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Private sector chief urges focus on sustainable supply chains

by Ryan Gilkes
4 min read
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The head of Barbados’ Private Sector Association has suggested that sustainable supply chains be used to advance the UN’s sustainable development goals (SDGs).

Speaking at the launch of the UN Global Compact Network Caribbean and its Sustainable SME and Supply Chain Programme on Wednesday night, Tricia Tannis noted that two-thirds of large companies’ environmental, social and governance (ESG) footprint lies with their suppliers.

“SMEs are not a fringe group,” Tannis said. “They dominate 75-80 per cent of businesses in the Caribbean and represent about 50 per cent or less of global trade. Therefore, they are a significant constituent we need to consider.”  

 The business leader suggested a focus on aligning SDG objectives with corporate profit motives, which also needed to draw a clear line between sustainable practices and business profitability. To this end, she has called for the mapping of sustainable development goals to boardroom objectives, to make it clear how sustainable practices can benefit the bottom line.

 She declared: “Nobody essentially hires staff, opens brick and mortar or e-commerce to achieve 17 sustainable development goals. They do so for a return on investment, they do so for profit making and therefore if we don’t draw that linear line between following the sustainable development goals and the ten pillars that come out of those sustainable development goals, we are constantly going to be losing the audience. . . therefore one of the first things we have to do after the launch today is to continue to map the sustainable development goals towards boardroom objectives. Now that sounds horrible I suppose in this audience. It’s shocking that businesses actually focus on profit. It’s really shocking but that is the pragmatic reality.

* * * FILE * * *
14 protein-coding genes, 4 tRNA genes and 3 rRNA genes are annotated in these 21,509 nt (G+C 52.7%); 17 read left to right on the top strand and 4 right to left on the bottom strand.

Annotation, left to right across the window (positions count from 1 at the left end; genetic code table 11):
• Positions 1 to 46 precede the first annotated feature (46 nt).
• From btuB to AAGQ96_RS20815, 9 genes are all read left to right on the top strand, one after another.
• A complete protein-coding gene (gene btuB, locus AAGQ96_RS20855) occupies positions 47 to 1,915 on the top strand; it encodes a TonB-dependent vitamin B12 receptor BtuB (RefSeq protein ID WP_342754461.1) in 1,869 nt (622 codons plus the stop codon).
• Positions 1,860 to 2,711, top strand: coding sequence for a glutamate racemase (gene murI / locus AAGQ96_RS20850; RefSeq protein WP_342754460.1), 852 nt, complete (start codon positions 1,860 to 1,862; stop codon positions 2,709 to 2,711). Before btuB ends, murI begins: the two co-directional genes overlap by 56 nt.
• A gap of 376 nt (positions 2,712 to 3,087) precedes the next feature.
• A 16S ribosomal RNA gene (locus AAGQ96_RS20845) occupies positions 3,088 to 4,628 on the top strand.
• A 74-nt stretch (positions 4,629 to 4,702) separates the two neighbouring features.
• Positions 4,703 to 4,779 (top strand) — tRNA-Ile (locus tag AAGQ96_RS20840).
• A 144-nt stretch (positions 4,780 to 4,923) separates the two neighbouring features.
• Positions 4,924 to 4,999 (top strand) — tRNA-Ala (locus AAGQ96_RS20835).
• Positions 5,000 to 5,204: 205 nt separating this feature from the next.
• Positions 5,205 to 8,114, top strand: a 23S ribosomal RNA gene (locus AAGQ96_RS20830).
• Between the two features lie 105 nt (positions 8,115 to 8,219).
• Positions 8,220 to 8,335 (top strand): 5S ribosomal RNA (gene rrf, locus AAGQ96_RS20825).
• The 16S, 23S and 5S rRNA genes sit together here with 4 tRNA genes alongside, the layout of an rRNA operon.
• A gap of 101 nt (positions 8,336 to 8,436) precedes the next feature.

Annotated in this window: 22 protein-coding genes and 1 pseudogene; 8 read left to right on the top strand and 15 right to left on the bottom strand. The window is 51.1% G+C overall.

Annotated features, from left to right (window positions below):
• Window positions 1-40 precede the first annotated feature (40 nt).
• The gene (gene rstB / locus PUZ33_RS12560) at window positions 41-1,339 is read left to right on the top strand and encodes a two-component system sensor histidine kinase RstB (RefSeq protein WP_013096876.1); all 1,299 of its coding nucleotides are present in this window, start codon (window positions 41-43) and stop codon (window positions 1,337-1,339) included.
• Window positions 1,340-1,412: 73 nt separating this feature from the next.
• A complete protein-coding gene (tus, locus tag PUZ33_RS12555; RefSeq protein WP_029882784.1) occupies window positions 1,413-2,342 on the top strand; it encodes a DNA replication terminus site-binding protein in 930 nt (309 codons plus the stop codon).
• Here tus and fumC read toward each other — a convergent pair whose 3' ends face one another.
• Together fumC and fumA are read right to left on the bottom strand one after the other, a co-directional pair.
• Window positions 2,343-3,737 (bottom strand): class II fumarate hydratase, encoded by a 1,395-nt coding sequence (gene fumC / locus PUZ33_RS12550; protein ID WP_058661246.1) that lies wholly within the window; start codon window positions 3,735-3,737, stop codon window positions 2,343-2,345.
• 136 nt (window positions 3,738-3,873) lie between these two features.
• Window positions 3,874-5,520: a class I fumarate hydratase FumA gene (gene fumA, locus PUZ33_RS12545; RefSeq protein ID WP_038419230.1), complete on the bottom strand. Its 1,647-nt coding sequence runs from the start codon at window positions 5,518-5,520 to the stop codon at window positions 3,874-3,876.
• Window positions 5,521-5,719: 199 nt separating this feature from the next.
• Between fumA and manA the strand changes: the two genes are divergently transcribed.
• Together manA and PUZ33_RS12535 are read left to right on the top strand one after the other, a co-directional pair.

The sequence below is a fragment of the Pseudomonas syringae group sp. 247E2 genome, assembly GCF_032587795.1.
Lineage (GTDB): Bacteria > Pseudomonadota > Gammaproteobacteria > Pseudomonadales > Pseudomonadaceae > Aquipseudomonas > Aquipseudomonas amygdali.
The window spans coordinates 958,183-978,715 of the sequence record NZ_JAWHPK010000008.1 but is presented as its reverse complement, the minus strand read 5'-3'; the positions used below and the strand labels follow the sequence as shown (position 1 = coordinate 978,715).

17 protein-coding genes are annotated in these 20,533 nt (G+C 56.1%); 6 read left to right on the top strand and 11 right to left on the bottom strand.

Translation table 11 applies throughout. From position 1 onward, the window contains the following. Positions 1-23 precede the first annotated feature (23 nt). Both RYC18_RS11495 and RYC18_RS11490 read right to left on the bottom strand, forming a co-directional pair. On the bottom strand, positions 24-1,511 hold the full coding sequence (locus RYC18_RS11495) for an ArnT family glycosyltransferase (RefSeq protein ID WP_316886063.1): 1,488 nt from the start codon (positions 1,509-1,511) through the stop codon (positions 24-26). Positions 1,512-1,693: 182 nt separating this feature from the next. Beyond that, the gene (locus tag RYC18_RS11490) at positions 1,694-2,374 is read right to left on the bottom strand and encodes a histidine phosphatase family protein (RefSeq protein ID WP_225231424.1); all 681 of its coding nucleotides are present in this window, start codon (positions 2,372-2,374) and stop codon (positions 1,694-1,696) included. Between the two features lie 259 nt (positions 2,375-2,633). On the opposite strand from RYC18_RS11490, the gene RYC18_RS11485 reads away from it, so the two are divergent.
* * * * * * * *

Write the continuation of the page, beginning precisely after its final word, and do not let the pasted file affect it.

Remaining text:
“Okay, we’ve just launched a global compact that is primarily focused on engaging businesses that are primarily focused on making a profit. The question is, how do we sustainably generate profits that essentially are going to be done in a way that is compliant with the goals? And, if we don’t have a way to actually show them the benefits of doing so and how that translates into the profit agenda, again we are at risk of losing the audience.” 

Tannis proposed three key suggestions to drive the sustainability agenda and support small and medium-sized enterprises (SMEs).

Firstly, raising awareness of the SDGs among SMEs, as there is a “general lack of awareness in Barbados and the region” about the global compact.  Tannis said efforts must be made to “speak the language of the SMEs” as many define sustainability as “survivability” post-pandemic.  

“We have to find a way to right-size the messaging…and ensure we bridge the programme…to where they are at and not the other way around,” she said.

Secondly, aligning SDG objectives with corporate profit motives by mapping the goals to “boardroom objectives” to show how sustainable practices benefit the bottom line.  

“If we don’t draw that linear line between following the sustainable development goals…and how that translates into the profit agenda, again we are at risk of losing the audience,” Tannis warned.

Her third suggestion was exploring UN compact-driven financing options like “data-driven financing and incentive-based funds” to benchmark SMEs globally and demonstrate enhanced shareholder value from sustainable practices in other regions.

She said: “I would make a recommendation that we look at dashboard and data-driven financing and the creation of an incentive-based fund such that we can help draw that straight line that I previously referenced. We can help to say globally this is how we’re benchmarking SMEs across the world and whilst this is the launch of the compact here, the compact has been launched across the globe and there is enough data at this stage to be able to demonstrate the benefits through international benchmarking of what has happened in other countries, other regions as to what has happened with that profit agenda and how it has benefited and enhanced shareholder value.”

 She added that by showing how sustainable practices have enhanced shareholder value in other regions, SMEs can be convinced of the tangible benefits. (RG)

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